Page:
We report a patient with a rare 9q deletion and features of Gorlin-Chaudhry-Moss syndrome (GCM). At age 3, the patient presented with acrocephaly, small maxilla, low frontal hairline, two occipital hair whorls, epicanthal folds, hypotelorism and prominent eyes with strabismus and nystagmus, and oval irides. She also had synophrys, low set ears, a tuft of hair on her nose, cleft tip of the nose, thin upper lip, downtumed corners of the mouth, high arched palate, webbing between the gums and buccal mucosa, wide alveolar ridge and dental anomalies including fusion of some teeth, mild pectus excavatum, 5th finger clinodactyly, left transverse palmar crease, short 4th metacarpals, overlapping toes 2-3, and thoracic scoliosis. She had persistent rhinorrhea and serous otitis media requiring PE tubes. She was not walking or talking. Karyotype was 46, XX, del(9)(q22.1q22.3). Mother's karyotype was normal and father was unavailable. CT scan identified agenesis of the corpus callosum. At age 21 she had moderate mental retardation and spoke in short phrases with unclear speech. Numerous scars on her arms were secondary to skin picking. Surgeries included spinal fusion with Harrington rod placement and removal of 5 odontogenic cysts. Right retinal detachment and cataract had occurred and she continued to have rhinorrhea and serous otitis. Acrocephaly, coarse facies, shallow orbits with prominent eyes, oval irides, synophrys, right ptosis, midface hypoplasia, prominent chin, hypodontia, short 4th metacarpals, and hypoplastic and dysplastic finger and toenails were noted.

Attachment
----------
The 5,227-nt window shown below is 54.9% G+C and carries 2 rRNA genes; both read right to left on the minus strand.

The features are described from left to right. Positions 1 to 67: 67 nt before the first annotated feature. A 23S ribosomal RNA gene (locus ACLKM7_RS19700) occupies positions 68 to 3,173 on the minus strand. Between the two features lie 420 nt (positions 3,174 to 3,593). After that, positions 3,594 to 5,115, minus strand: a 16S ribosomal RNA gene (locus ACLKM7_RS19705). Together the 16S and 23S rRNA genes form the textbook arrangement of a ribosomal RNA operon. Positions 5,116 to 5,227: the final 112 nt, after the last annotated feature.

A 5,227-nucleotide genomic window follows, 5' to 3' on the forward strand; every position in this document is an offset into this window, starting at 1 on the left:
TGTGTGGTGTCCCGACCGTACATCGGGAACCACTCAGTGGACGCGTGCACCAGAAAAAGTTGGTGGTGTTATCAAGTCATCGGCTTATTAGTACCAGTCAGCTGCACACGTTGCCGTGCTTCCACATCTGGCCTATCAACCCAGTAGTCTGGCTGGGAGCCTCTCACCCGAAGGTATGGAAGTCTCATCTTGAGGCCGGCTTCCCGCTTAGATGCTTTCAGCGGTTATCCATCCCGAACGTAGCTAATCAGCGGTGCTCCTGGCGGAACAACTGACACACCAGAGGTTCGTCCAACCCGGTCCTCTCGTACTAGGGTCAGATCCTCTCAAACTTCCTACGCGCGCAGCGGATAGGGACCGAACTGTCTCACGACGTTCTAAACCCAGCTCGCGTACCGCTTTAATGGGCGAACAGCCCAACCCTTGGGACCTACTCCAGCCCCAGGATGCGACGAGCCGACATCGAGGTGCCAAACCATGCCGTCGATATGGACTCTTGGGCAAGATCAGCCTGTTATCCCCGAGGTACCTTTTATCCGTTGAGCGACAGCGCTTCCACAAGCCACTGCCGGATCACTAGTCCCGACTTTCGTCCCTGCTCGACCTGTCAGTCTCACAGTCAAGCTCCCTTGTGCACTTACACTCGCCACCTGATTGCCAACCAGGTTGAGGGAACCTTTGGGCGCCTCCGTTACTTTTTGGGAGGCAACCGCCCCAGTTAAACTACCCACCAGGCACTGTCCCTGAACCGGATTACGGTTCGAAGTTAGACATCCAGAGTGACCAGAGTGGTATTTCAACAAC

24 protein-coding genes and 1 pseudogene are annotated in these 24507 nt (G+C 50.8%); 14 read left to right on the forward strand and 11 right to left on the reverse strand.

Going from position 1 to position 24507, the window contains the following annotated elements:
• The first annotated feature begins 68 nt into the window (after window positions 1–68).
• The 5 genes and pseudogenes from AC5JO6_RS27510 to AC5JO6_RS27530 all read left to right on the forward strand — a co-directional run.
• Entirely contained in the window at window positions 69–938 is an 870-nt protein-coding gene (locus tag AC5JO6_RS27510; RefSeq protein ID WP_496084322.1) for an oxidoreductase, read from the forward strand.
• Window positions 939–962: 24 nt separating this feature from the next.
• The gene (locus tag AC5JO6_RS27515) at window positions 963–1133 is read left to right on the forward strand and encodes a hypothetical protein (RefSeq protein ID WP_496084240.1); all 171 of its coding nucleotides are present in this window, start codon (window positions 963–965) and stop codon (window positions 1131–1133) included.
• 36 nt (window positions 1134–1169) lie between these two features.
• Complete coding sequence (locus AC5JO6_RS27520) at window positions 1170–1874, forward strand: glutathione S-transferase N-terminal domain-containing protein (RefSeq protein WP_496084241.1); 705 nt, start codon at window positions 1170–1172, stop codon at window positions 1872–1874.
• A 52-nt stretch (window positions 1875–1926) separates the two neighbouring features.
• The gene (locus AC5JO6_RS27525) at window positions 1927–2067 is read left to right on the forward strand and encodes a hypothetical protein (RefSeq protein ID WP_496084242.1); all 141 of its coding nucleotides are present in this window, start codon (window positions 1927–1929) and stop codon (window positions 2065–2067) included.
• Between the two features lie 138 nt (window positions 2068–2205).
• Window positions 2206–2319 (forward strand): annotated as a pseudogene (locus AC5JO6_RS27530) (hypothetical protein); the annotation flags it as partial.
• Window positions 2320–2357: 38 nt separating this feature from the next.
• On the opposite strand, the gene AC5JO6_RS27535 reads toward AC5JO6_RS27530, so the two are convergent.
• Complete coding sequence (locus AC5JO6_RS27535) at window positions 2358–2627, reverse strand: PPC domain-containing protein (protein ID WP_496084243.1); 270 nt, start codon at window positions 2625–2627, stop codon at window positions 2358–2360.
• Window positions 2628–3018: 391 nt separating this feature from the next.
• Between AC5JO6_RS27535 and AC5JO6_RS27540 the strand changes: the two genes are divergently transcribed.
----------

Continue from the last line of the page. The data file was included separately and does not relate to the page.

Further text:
GCM was first reported in sisters with craniofacial dysostosis, hypertrichosis, dental and eye anomalies, patent ductus arteriosus, and mental retardation. Other features included short 4th metacarpals and distal phalanges. Two other unrelated females have been identified and all four patients had hypertrichosis, low frontal hairline, conductive hearing loss, and coarsening of facial features with time. Autosomal recessive inheritance was postulated.
We are unaware of other subjects with this deletion though 9q22-q32 deletions have been reported to have mental retardation, seizures, hypotelorism, sclerocornea, duodenal atresia, malrotation, hydronephrosis, preaxial polydactyly and syndactyly of the toes. Our findings suggest that GCM may represent a contiguous gene syndrome residing within the 9q22.1-q22.3 segment. Our patient's more severe mental retardation may be secondary to deletion of other genes on 9q.
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Tsai, C., Roberson, J. & Van Dyke, D. A patient with Gorlin-Chaudhry-Moss syndrome and del(9)(q22.1q22.3). Genet Med 1, 46 (1999). https://doi.org/10.1097/00125817-199901000-00025